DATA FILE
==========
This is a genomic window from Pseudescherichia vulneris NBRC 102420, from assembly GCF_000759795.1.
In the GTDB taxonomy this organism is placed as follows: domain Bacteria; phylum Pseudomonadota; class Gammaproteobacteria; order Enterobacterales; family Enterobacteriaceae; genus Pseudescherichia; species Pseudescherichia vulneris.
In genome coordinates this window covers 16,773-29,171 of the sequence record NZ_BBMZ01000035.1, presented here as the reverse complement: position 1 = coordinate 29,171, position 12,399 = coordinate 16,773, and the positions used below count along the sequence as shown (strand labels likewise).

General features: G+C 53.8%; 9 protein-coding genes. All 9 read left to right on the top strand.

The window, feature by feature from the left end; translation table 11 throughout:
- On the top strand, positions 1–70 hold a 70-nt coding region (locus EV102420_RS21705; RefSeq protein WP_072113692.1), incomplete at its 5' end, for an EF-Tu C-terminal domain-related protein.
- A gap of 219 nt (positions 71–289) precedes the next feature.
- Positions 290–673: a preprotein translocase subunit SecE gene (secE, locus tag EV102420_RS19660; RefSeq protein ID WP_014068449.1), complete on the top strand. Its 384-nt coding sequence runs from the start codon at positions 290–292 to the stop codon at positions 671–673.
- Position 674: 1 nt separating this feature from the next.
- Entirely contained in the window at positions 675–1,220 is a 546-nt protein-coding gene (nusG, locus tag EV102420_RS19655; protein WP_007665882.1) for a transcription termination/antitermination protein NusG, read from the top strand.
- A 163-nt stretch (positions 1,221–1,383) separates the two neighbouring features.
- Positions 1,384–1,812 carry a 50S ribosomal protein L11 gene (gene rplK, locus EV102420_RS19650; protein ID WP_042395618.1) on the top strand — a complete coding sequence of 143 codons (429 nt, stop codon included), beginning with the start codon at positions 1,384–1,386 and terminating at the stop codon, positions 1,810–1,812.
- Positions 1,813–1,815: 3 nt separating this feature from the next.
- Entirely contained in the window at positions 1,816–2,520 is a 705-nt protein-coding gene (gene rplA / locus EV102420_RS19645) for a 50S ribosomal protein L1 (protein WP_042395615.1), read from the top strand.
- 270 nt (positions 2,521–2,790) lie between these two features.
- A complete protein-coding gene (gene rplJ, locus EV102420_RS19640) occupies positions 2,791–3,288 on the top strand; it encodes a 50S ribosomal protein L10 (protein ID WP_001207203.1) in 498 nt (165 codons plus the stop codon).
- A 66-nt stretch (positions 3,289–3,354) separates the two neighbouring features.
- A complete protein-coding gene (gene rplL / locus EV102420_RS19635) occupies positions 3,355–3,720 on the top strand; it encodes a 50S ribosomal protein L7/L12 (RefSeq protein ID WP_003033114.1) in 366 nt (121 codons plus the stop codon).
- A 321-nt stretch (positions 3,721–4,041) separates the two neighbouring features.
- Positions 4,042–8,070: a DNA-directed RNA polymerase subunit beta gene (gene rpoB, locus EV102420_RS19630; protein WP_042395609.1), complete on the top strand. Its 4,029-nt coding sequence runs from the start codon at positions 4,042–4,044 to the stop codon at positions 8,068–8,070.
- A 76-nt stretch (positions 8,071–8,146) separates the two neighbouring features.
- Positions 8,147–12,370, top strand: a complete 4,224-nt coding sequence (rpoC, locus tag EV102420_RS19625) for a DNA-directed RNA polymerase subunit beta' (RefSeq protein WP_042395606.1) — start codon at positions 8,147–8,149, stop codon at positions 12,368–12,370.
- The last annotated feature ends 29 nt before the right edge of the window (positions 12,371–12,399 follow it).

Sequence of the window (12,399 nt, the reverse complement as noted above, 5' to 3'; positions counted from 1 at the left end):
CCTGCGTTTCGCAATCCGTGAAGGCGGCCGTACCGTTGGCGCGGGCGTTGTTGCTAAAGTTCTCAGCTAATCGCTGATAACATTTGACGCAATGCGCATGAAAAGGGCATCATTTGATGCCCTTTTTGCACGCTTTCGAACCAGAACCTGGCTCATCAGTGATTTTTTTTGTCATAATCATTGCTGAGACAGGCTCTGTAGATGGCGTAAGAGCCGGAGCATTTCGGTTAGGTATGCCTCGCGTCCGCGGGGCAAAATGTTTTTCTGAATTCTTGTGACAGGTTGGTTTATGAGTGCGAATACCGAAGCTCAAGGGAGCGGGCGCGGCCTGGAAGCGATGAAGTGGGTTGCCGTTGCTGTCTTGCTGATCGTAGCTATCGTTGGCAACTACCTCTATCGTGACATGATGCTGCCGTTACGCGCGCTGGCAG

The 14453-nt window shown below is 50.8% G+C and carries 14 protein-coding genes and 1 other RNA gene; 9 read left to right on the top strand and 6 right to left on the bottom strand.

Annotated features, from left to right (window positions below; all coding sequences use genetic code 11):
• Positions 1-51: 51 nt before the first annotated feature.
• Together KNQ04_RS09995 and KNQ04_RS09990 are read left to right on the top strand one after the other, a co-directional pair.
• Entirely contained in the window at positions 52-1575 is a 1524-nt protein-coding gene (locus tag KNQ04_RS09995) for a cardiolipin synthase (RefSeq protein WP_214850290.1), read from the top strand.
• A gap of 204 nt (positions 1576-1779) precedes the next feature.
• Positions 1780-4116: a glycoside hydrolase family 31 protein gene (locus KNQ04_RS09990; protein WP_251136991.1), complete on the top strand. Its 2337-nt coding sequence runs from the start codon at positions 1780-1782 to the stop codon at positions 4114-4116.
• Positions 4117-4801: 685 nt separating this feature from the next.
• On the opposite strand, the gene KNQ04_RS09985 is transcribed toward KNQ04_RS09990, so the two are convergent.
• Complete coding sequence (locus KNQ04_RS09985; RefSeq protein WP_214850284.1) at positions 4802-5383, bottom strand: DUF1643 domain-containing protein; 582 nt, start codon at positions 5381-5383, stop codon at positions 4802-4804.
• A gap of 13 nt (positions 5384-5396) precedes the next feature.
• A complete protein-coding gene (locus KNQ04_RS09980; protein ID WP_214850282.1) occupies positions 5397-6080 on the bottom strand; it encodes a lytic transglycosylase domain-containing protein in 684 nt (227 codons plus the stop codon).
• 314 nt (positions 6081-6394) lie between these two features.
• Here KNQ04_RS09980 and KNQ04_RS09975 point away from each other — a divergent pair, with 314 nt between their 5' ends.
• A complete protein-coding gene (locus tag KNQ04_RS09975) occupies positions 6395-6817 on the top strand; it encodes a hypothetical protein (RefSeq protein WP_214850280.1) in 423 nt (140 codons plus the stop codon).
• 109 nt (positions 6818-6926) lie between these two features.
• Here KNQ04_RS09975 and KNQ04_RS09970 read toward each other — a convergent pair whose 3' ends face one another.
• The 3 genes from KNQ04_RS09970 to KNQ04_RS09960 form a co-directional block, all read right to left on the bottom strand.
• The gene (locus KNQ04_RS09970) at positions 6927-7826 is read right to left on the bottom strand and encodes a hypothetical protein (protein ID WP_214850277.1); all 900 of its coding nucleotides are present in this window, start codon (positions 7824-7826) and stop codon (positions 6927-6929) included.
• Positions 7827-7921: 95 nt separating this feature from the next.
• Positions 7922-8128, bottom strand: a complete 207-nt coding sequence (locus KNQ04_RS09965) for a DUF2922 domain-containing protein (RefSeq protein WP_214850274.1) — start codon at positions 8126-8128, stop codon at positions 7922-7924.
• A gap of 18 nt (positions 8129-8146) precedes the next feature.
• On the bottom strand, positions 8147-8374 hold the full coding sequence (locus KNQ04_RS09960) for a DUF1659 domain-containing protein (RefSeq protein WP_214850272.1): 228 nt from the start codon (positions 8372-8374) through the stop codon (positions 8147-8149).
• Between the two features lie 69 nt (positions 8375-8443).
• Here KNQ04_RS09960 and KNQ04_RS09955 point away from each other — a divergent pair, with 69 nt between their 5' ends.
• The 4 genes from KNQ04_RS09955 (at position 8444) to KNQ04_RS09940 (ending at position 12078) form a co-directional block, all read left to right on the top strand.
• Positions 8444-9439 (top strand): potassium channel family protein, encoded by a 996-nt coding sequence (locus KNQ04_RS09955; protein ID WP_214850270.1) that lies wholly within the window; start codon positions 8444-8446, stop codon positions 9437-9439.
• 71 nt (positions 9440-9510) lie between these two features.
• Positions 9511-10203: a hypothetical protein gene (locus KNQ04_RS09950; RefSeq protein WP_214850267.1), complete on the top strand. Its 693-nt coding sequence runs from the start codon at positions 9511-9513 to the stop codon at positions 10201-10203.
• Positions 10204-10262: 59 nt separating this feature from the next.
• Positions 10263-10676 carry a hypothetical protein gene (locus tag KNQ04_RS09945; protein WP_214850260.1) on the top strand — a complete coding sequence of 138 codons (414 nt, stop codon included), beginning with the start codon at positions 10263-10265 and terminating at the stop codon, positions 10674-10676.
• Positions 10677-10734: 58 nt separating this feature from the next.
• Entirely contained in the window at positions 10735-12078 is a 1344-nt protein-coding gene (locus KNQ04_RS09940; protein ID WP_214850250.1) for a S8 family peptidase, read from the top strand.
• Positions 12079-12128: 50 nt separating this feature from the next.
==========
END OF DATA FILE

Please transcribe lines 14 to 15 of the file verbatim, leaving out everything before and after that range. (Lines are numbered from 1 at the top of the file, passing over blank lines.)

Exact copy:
- Entirely contained in the window at positions 1,816–2,520 is a 705-nt protein-coding gene (gene rplA / locus EV102420_RS19645) for a 50S ribosomal protein L1 (protein WP_042395615.1), read from the top strand.
- 270 nt (positions 2,521–2,790) lie between these two features.